• • ICC
  • • Bland and Altman’s limits of agreement on the scale score
  • • Smallest detectable difference
Trained examiners administered the PIPS and were videotaped for analysis. They demonstrated acceptable intra- and interrater reliability at the item level (0.45–1.00) and scale level.Implications for occupational participation are discussed in article.
Basic Research Studies
Bigsby et al. (2011) To examine the relationship between prenatal cocaine exposure and quality of movement in babies
  • Level III
  • Case control
  • N = 903 (370 exposed to cocaine, 533 unexposed)
  • Age: 4 mo
  • Intervention
  • No intervention
  • Outcome Measures
  • • Posture and Fine-Motor Assessment of Infants
Posture and fine-motor scores were significantly lower in cocaine-exposed children.A large, multisite cohort was used. Implications for occupational participation receive little discussion.
Clayton, Kaiser, de Pue, & Kaiser (2011) To compare anteroposterior and mediolateral range of motion and velocity of the center of pressure (COP) between horseback riders without disabilities and riders with cerebral palsy
  • Level III
  • Cohort
  • N = 8 (4 riders without disabilities and 4 riders with cerebral palsy)
  • Age: Without disability 18–47 yr, with cerebral palsy 9–30 yr
  • Intervention
  • No intervention
  • Outcome Measure
  • • Electronic pressure mat used to track COP movements beneath the saddle
  • The two rider groups differed significantly in anteroposterior range of COP motion, mediolateral range of COP motion, and mediolateral COP velocity. Anteroposterior COP velocity did not differ between groups.
All riders rode the same horse. COP analysis is a potential new assessment for monitoring changes in balance as an indicator of core stability during equine-assisted activities. Implications for occupational participation receive little discussion.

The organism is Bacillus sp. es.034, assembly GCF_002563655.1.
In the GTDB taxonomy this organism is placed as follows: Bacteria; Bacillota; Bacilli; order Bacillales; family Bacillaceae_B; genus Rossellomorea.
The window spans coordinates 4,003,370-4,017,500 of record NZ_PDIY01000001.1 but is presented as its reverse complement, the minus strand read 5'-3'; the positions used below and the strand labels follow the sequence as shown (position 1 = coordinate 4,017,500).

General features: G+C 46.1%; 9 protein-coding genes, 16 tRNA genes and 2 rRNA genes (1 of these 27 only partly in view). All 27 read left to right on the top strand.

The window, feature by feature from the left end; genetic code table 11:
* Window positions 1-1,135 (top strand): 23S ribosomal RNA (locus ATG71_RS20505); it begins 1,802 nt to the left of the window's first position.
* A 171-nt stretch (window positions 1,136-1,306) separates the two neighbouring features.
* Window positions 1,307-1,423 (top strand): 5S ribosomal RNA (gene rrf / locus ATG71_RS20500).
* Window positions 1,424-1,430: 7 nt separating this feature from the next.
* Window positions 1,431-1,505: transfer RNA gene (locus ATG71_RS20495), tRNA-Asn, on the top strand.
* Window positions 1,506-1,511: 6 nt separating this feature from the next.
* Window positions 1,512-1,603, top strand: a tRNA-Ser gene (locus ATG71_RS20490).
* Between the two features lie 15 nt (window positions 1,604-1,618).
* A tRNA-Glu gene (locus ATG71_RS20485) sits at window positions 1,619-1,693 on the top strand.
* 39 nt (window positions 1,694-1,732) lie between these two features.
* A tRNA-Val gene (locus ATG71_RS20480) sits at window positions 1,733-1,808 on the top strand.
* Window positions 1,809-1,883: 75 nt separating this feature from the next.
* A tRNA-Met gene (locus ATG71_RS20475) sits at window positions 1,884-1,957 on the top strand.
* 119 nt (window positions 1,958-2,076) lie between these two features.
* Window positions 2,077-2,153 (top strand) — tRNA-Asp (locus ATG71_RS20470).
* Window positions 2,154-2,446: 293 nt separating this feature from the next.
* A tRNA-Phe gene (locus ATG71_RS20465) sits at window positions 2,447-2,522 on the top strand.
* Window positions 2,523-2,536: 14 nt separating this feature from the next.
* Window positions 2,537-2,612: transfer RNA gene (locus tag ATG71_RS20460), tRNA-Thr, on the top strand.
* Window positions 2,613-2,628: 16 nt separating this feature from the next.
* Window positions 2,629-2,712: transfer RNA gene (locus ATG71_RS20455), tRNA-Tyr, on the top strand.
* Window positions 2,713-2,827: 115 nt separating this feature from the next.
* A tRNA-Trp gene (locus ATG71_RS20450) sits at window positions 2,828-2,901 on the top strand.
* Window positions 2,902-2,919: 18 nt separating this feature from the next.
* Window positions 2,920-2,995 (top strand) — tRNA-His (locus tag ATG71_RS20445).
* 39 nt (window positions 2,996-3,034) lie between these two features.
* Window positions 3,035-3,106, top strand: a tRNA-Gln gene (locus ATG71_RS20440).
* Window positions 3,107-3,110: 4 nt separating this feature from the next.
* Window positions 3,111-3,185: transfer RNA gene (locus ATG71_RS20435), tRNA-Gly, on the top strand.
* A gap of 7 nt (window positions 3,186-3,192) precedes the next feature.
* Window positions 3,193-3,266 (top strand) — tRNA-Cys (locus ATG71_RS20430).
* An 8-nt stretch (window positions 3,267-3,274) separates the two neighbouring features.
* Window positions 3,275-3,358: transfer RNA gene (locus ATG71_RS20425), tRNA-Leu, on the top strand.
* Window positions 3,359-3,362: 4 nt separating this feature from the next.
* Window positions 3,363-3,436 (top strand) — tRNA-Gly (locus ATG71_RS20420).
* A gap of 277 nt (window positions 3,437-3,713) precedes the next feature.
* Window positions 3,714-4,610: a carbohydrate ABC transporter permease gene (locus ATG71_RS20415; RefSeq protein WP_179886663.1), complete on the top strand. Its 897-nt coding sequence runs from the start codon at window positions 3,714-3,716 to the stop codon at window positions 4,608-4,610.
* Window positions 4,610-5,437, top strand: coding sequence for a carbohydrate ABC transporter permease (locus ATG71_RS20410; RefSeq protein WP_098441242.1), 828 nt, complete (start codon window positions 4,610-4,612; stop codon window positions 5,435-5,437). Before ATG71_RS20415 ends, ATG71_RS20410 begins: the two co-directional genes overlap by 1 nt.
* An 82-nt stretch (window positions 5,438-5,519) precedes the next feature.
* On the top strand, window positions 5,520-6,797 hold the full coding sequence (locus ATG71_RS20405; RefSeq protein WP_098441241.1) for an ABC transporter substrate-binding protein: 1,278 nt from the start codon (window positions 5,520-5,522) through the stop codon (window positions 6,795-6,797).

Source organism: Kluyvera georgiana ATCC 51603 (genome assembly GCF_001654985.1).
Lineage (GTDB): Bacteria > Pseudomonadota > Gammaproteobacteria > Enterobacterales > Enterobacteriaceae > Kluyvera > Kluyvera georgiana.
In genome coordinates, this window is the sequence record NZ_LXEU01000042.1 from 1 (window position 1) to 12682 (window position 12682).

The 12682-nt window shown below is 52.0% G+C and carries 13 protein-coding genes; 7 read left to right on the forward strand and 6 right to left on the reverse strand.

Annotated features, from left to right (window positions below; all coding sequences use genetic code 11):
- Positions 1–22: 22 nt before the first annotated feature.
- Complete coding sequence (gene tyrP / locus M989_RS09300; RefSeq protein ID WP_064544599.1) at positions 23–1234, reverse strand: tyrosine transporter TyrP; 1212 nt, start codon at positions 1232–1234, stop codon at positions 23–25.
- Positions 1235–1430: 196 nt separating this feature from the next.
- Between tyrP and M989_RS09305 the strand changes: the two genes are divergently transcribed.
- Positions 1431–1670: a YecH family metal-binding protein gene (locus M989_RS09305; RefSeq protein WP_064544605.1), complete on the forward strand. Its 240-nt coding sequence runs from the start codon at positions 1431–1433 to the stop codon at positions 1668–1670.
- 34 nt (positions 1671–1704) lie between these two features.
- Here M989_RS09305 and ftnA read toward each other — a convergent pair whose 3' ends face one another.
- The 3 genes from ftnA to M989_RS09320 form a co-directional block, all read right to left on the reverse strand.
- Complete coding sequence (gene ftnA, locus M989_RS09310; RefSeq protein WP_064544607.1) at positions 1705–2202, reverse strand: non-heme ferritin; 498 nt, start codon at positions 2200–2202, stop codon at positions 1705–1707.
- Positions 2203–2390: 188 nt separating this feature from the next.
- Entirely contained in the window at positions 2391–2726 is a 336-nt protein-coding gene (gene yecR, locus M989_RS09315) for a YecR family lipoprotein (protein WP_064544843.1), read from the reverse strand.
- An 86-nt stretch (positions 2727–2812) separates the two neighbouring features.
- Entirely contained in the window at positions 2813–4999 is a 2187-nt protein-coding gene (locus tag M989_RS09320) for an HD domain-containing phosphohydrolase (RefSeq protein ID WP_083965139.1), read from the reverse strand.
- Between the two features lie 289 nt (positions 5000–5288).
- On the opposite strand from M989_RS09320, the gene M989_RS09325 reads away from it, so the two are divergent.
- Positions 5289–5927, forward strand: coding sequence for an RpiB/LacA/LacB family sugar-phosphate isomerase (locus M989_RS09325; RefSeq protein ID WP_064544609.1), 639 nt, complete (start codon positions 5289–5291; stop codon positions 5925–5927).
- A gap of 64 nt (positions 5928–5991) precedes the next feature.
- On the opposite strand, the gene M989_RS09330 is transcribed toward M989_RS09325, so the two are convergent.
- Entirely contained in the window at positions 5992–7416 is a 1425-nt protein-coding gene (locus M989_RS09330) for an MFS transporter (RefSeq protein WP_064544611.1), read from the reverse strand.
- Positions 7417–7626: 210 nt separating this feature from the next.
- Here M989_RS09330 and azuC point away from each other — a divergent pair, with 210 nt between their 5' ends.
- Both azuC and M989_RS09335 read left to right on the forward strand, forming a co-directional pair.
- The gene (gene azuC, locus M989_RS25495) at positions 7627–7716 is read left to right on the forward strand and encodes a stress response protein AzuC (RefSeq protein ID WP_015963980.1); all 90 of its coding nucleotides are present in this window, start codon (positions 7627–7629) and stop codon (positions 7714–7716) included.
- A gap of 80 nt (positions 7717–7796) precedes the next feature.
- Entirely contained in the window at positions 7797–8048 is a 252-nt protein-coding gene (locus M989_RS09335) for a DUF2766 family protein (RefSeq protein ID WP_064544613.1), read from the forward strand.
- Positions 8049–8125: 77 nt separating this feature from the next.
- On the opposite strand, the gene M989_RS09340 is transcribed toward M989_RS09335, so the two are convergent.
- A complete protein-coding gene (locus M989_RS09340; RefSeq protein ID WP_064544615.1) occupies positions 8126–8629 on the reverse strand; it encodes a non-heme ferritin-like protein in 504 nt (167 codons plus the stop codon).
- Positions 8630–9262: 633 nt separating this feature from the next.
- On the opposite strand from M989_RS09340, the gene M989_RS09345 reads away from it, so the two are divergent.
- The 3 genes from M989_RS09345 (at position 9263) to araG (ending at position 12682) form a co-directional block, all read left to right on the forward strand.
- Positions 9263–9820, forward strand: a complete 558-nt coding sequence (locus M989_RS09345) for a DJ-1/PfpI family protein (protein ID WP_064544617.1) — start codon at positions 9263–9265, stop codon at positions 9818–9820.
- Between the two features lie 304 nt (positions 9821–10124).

Gavin et al. (2011) To determine whether children with sensory processing disorder (SPD) differ from typically developing children on electroencephalographic (EEG) measures
  • Level IV
  • Group comparison
  • N = 91 (20 with SPD, 71 typically developing)
  • Age: 5–10 yr
  • Intervention
  • No intervention
  • Outcome Measures
  • • SSP
  • • Clinical Observation of Motor and Postural Skills
  • • EEG measures (N200 and P300 components)
The SPD group demonstrated significantly smaller P300 amplitudes and shorter N200 latencies. Brain activity correctly distinguished children with SPD from typically developing children with 77% accuracy. Scores on the neurophysiological measures were significantly related to functional performance on sensory and motor tasks.This study provides neurophysiological evidence that children with SPD, when compared with typically developing children, have statistically significant differences in brain processing of simple auditory stimuli. Implications for occupational participation receive little discussion.
Mailloux et al. (2011) To examine patterns of sensory integrative dysfunction in children ages 4–9 who received occupational therapy evaluations in 2 private practice settings using a retrospective study
  • Level IV
  • Retrospective chart review
  • N = 273 (193 boys, 80 girls)
  • Age: 4–9 yr
  • Intervention
  • No intervention
  • Outcome Measures
  • • Sensory Integration and Praxis Tests
  • • Portions of the SPM representing tactile overresponsiveness
  • • Parent report of attention and activity level